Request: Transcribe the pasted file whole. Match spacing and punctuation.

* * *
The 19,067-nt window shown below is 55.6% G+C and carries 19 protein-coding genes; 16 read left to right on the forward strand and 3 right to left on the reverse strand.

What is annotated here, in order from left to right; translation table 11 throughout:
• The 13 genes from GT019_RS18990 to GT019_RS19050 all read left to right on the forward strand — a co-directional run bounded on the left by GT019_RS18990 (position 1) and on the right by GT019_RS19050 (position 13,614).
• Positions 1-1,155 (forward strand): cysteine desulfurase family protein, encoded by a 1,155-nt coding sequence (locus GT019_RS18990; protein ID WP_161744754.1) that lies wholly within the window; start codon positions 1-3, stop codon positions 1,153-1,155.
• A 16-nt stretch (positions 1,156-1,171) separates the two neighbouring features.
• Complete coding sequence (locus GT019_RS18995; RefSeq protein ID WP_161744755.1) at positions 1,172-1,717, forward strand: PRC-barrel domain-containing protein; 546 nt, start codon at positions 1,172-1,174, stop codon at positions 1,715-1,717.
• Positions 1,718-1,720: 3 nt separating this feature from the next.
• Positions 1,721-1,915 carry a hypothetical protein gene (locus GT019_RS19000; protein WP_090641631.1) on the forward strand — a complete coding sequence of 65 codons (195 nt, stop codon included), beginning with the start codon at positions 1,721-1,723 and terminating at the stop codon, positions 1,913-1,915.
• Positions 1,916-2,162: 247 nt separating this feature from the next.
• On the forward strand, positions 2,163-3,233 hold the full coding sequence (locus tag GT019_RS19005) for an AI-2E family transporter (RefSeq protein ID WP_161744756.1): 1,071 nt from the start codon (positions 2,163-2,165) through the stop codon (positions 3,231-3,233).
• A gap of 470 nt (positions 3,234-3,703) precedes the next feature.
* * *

The 19,067-nt window shown below is 55.6% G+C and carries 19 protein-coding genes; 16 read left to right on the forward strand and 3 right to left on the reverse strand.

What is annotated here, in order from left to right; translation table 11 throughout:
• The 13 genes from GT019_RS18990 to GT019_RS19050 all read left to right on the forward strand — a co-directional run bounded on the left by GT019_RS18990 (position 1) and on the right by GT019_RS19050 (position 13,614).
• Positions 1-1,155 (forward strand): cysteine desulfurase family protein, encoded by a 1,155-nt coding sequence (locus GT019_RS18990; protein ID WP_161744754.1) that lies wholly within the window; start codon positions 1-3, stop codon positions 1,153-1,155.
• A 16-nt stretch (positions 1,156-1,171) separates the two neighbouring features.
• Complete coding sequence (locus GT019_RS18995; RefSeq protein ID WP_161744755.1) at positions 1,172-1,717, forward strand: PRC-barrel domain-containing protein; 546 nt, start codon at positions 1,172-1,174, stop codon at positions 1,715-1,717.
• Positions 1,718-1,720: 3 nt separating this feature from the next.
• Positions 1,721-1,915 carry a hypothetical protein gene (locus GT019_RS19000; protein WP_090641631.1) on the forward strand — a complete coding sequence of 65 codons (195 nt, stop codon included), beginning with the start codon at positions 1,721-1,723 and terminating at the stop codon, positions 1,913-1,915.
• Positions 1,916-2,162: 247 nt separating this feature from the next.
• On the forward strand, positions 2,163-3,233 hold the full coding sequence (locus tag GT019_RS19005) for an AI-2E family transporter (RefSeq protein ID WP_161744756.1): 1,071 nt from the start codon (positions 2,163-2,165) through the stop codon (positions 3,231-3,233).
• A gap of 470 nt (positions 3,234-3,703) precedes the next feature.